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The Vic Bible The Vic Bible, with the Prologues attributed...

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The Vic Bible
The Vic Bible, with the Prologues attributed to St Jerome and Interpretation of Hebrew Names, in Latin, illuminated manuscript on vellum [North-East Spain, mid-13th century]
An early example of a ‘Paris Bible’ copied in Spain with an illustrious and adventurous provenance.

216 x 172 mm. 433 leaves: 1-312, 411(?of 10 + i), 5-1712, 1814, 19-3612, unfoliated, two columns of 49-52 lines, ruled space: 175 x 106-114 mm, headings in read, text capitals touched yellow, one-line initials in red or blue, chapter numbers and running-titles in alternately red and blue, two- to seven-line initials in red flourished with blue, occasionally with red, or in blue flourished with red, mostly with blue, large illuminated initials in burnished gold on grounds of pink and blue patterned with white (lacking one leaf at the end of the irregular gathering 18 after f.217, lacking one gathering after f.143, between gatherings 12 and 13, and one gathering after f.241, between gatherings 20 and 21, slightly trimmed into some decoration, small pieces cut from margins ff.16 and 337, parts of margins made up with paper on seventeen leaves, smudging to some initials). Spanish 18th-century binding in green morocco gilt dentelle borders, central, presumably armorial, motif replaced by a red morocco inlay with overlapping gilt dentelle on upper and lower covers, spine in six compartments gilt, red morocco lettering pieces gilt (some wear to corners and joints, covers lightly scuffed).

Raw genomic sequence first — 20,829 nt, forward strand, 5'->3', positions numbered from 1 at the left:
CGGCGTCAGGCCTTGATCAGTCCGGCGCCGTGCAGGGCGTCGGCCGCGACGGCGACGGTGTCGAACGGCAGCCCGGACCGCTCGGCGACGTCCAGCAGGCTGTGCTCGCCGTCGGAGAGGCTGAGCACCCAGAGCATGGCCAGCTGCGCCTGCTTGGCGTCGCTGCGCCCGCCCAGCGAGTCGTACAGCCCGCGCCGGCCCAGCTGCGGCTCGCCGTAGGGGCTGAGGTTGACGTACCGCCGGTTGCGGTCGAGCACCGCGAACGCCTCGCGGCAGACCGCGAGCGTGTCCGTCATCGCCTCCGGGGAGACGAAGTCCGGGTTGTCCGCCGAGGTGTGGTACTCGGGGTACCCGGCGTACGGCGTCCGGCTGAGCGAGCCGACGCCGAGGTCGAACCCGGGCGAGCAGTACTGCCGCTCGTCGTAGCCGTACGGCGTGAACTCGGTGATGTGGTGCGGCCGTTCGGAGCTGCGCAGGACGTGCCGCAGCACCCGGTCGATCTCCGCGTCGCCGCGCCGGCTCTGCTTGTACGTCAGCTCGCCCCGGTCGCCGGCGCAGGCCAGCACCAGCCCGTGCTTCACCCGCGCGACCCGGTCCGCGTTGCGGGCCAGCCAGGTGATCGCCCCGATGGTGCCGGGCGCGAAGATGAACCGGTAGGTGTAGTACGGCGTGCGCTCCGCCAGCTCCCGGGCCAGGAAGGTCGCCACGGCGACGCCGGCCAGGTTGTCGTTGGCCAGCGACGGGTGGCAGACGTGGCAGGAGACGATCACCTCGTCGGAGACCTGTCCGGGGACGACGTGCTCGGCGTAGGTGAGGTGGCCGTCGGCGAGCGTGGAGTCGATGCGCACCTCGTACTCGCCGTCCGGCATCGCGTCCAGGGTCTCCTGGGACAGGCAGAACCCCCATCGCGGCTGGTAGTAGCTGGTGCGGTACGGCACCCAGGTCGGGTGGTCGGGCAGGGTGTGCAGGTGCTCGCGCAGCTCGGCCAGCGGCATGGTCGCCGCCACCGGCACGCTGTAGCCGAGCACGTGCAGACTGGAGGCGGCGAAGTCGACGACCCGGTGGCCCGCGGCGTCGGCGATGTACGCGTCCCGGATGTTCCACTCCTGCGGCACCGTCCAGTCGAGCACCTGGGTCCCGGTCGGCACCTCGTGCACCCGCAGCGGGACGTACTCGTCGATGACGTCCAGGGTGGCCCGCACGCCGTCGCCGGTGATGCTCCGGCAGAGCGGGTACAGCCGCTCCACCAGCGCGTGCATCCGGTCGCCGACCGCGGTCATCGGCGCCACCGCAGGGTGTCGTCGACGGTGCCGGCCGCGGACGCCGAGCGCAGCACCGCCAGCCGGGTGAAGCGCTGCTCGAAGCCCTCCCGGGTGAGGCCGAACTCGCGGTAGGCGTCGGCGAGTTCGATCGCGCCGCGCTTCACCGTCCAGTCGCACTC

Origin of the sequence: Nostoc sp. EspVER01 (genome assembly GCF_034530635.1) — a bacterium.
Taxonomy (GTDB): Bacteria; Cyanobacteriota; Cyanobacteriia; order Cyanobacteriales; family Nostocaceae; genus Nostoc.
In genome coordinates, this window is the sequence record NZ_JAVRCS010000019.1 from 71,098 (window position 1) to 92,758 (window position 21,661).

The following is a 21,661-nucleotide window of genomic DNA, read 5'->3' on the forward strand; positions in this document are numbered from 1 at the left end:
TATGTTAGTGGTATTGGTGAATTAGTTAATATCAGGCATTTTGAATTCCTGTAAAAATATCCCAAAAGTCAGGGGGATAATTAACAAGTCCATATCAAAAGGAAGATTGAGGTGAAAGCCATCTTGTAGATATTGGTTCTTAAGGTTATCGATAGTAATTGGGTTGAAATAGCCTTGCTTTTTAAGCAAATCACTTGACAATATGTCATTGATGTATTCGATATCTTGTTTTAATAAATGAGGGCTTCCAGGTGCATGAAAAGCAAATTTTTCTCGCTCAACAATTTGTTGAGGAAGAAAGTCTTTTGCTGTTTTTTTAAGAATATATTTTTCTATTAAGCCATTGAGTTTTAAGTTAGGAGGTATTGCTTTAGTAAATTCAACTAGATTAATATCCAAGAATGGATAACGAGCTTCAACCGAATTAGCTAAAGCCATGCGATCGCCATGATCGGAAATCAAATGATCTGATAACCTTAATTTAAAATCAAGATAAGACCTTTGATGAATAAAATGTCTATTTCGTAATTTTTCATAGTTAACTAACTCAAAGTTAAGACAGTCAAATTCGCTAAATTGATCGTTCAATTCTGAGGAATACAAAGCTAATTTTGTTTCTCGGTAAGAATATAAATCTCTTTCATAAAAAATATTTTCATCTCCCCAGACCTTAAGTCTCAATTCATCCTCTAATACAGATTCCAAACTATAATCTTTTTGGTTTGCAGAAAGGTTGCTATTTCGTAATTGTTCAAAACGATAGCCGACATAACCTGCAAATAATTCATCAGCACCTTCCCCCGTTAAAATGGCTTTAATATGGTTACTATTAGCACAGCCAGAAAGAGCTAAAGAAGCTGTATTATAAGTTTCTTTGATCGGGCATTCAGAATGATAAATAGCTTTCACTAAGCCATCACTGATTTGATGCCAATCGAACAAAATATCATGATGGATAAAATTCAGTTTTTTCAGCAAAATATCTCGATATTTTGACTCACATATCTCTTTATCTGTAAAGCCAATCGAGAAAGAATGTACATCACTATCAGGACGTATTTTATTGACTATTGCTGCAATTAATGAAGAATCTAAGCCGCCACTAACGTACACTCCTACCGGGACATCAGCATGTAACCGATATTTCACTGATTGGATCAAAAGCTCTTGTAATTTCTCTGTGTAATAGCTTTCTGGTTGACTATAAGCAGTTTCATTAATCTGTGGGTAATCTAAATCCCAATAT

Provenance:
(1) The script, decoration and text show that the Bible was copied in Spain from an early example of the ‘Paris Bible’, approaching the contents and order that evolved in Paris to a standardised form by c.1230. If written in Vic (Vich) in Catalonia, see below, the model could have been one of the books from Paris known to have been owned by Vic Cathedral in the early 13th century. Numerous neat annotations and corrections indicate ownership within a religious community.